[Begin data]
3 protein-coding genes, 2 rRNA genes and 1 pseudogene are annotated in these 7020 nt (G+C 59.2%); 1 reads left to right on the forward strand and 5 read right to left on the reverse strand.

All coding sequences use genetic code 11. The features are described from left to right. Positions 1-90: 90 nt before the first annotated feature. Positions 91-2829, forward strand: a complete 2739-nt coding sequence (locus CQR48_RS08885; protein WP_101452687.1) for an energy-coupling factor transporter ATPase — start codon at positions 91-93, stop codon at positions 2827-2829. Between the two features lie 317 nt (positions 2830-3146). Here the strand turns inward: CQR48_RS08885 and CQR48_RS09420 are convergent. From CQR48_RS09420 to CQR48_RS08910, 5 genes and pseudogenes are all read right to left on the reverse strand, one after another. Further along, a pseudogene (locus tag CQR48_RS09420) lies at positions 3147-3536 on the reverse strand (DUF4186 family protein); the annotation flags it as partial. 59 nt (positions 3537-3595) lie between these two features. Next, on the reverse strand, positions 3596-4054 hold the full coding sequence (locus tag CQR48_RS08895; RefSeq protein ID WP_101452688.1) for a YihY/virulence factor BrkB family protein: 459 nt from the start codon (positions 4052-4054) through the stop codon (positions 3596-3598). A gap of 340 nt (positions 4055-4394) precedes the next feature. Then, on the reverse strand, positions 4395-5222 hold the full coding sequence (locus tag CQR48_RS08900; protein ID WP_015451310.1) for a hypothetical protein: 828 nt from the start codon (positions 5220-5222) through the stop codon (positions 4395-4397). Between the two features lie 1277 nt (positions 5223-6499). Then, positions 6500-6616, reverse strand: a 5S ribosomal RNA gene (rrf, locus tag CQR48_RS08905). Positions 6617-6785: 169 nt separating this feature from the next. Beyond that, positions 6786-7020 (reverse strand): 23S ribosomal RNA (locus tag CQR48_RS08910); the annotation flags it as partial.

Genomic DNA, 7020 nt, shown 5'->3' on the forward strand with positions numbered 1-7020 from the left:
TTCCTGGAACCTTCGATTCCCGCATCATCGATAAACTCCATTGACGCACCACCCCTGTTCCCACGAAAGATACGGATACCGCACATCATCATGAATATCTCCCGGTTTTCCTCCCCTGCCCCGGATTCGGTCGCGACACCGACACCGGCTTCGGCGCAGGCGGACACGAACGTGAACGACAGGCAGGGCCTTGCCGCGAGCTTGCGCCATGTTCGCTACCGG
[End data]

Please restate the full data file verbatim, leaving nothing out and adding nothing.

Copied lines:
3 protein-coding genes, 2 rRNA genes and 1 pseudogene are annotated in these 7020 nt (G+C 59.2%); 1 reads left to right on the forward strand and 5 read right to left on the reverse strand.

All coding sequences use genetic code 11. The features are described from left to right. Positions 1-90: 90 nt before the first annotated feature. Positions 91-2829, forward strand: a complete 2739-nt coding sequence (locus CQR48_RS08885; protein WP_101452687.1) for an energy-coupling factor transporter ATPase — start codon at positions 91-93, stop codon at positions 2827-2829. Between the two features lie 317 nt (positions 2830-3146). Here the strand turns inward: CQR48_RS08885 and CQR48_RS09420 are convergent. From CQR48_RS09420 to CQR48_RS08910, 5 genes and pseudogenes are all read right to left on the reverse strand, one after another. Further along, a pseudogene (locus tag CQR48_RS09420) lies at positions 3147-3536 on the reverse strand (DUF4186 family protein); the annotation flags it as partial. 59 nt (positions 3537-3595) lie between these two features. Next, on the reverse strand, positions 3596-4054 hold the full coding sequence (locus tag CQR48_RS08895; RefSeq protein ID WP_101452688.1) for a YihY/virulence factor BrkB family protein: 459 nt from the start codon (positions 4052-4054) through the stop codon (positions 3596-3598). A gap of 340 nt (positions 4055-4394) precedes the next feature. Then, on the reverse strand, positions 4395-5222 hold the full coding sequence (locus tag CQR48_RS08900; protein ID WP_015451310.1) for a hypothetical protein: 828 nt from the start codon (positions 5220-5222) through the stop codon (positions 4395-4397). Between the two features lie 1277 nt (positions 5223-6499). Then, positions 6500-6616, reverse strand: a 5S ribosomal RNA gene (rrf, locus tag CQR48_RS08905). Positions 6617-6785: 169 nt separating this feature from the next. Beyond that, positions 6786-7020 (reverse strand): 23S ribosomal RNA (locus tag CQR48_RS08910); the annotation flags it as partial.

Genomic DNA, 7020 nt, shown 5'->3' on the forward strand with positions numbered 1-7020 from the left:
TTCCTGGAACCTTCGATTCCCGCATCATCGATAAACTCCATTGACGCACCACCCCTGTTCCCACGAAAGATACGGATACCGCACATCATCATGAATATCTCCCGGTTTTCCTCCCCTGCCCCGGATTCGGTCGCGACACCGACACCGGCTTCGGCGCAGGCGGACACGAACGTGAACGACAGGCAGGGCCTTGCCGCGAGCTTGCGCCATGTTCGCTACCGG